Buffalo, New York may be a surprise, but it makes perfect sense as affordability across markets will most likely be the critical characteristic of how that market performs in 2024. Continuing on the longer term positive growth and appreciation trend, the South Atlantic regional cities of Atlanta, Charlotte, Orlando, and Tampa also made this top ten list. As I’ve written about in most posts in 2023, the Midwest continues to rank highly regionally in areas with stable and improving markets. In this list we see Cincinnati, Columbus, and Indianapolis.
This Zillow study supports loan growth in these areas, which also supports the Groundfloor portfolio of loans as there is a higher concentration of loans in the South Atlantic and Midwest.
Noted however is the functional importance of regions that offer highly affordable housing. This presents an opportunity for Groundfloor to further develop portfolio loan growth in cities/areas with advantageous price points and a positive housing demand outlook so that our investors can benefit from greater diversification in their portfolios at similar LRO rates.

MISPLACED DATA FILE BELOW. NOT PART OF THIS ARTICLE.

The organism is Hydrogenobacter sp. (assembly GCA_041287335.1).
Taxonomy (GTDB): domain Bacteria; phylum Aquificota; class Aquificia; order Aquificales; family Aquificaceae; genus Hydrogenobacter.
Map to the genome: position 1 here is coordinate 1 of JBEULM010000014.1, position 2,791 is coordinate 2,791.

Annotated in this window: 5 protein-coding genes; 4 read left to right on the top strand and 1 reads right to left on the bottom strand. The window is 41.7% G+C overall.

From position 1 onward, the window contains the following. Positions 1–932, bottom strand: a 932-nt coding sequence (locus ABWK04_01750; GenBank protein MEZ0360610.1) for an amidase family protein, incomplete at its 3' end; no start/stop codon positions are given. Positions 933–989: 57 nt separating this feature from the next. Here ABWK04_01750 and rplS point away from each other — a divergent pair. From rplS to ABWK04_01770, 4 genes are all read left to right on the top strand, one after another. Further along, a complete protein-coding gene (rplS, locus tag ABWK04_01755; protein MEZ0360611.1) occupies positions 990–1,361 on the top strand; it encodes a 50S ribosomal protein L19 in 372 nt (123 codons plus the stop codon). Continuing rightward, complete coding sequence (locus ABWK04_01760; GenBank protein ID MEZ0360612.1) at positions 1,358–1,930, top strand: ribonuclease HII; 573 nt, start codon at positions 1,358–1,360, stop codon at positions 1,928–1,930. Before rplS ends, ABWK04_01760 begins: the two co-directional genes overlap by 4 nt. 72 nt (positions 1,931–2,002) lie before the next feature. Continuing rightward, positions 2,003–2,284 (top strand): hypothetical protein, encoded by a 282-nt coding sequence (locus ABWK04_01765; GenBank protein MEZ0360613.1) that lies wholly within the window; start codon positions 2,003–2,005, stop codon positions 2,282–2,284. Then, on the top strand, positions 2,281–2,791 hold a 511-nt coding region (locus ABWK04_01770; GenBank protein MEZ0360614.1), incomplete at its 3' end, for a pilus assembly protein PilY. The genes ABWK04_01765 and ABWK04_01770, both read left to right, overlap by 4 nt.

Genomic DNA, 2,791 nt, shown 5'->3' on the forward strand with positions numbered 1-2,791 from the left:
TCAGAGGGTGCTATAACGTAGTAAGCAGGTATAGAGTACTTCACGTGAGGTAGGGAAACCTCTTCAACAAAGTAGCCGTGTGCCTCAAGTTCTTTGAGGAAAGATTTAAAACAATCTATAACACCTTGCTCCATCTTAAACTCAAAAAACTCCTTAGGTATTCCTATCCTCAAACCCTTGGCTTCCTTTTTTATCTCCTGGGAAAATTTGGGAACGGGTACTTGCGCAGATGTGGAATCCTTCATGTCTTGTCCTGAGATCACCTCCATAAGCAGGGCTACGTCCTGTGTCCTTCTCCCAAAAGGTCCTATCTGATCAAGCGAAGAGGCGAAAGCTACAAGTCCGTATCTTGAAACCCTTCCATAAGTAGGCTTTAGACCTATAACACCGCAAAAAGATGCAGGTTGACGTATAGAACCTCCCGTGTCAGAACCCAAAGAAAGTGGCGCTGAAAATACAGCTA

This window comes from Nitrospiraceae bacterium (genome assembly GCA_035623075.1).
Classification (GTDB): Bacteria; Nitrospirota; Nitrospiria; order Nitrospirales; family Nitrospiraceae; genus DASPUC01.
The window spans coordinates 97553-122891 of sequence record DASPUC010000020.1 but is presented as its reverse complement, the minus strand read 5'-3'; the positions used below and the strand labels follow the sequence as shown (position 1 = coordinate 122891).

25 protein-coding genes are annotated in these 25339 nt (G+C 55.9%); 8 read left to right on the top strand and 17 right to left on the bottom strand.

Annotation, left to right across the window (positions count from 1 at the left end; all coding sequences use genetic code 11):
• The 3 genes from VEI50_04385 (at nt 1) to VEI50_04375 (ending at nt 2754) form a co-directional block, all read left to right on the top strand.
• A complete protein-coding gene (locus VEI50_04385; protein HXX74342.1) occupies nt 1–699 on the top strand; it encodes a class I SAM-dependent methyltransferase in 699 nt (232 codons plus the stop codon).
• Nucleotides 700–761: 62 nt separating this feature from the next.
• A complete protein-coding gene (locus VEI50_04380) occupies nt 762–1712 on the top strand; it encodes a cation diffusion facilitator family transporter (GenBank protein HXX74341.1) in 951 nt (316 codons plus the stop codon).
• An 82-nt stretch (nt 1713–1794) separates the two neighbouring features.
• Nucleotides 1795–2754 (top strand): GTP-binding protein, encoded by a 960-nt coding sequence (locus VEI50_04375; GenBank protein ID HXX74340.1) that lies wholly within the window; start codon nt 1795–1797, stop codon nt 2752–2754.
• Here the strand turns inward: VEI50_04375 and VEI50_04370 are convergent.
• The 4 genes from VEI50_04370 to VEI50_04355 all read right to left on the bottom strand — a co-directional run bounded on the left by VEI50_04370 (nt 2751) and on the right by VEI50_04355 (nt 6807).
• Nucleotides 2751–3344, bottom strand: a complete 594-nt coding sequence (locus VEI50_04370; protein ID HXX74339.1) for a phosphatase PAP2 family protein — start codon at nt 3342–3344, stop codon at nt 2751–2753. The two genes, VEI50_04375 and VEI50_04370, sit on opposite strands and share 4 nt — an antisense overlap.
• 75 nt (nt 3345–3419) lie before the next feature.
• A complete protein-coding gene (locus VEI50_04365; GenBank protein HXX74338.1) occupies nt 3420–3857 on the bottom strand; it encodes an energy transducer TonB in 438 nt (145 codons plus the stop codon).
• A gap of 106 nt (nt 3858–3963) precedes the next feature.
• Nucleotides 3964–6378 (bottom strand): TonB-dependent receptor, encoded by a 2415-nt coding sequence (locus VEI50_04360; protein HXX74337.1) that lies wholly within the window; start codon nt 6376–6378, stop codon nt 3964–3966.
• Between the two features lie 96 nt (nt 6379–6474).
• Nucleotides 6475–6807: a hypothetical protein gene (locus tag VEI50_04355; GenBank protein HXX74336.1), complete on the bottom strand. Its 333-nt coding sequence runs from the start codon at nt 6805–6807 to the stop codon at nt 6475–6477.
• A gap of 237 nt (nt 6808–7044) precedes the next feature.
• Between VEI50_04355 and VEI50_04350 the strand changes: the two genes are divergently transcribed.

No matter the skill level of the forecaster nor the prestige of the institution on whose behalf a forecast was made, we still maintain our prudence in understanding that uncertainty abounds. BlackRock distills uncertainty into risk categories and identifies potential events that have a probability of occurring. And of course, you have any number of Black Swan events that can take shape.
BlackRock Designated High Risk 2024:
- US-China strategic competition
- China takes military action against Taiwan or asserts claims by force.
- Major cyber attacks
- Cyber attacks cause sustained disruption to critical physical/digital infrastructure.
- Major terror attacks
- A terror attack leads to significant loss of life and commercial disruption.
- Russia-NATO conflict
- War in Ukraine protracted, leading to risk of escalation with NATO.
- Gulf tensions
- Regional conflict escalates, threatening energy infrastructure and increasing volatility.
Finally, analysts can miss. Markets can overprice and central bankers can not budge. So let’s keep this in mind as 2024 unfolds.
2024 brings potential changes in interest rates that has broad market implications and the housing market is expected to normalize after recent imbalances, with affordability being a key driver in housing market performance. And Groundfloor will keep making loans to responsible borrowers having well-conceived projects so that the platform can continue to deliver consistent risk-adjusted returns.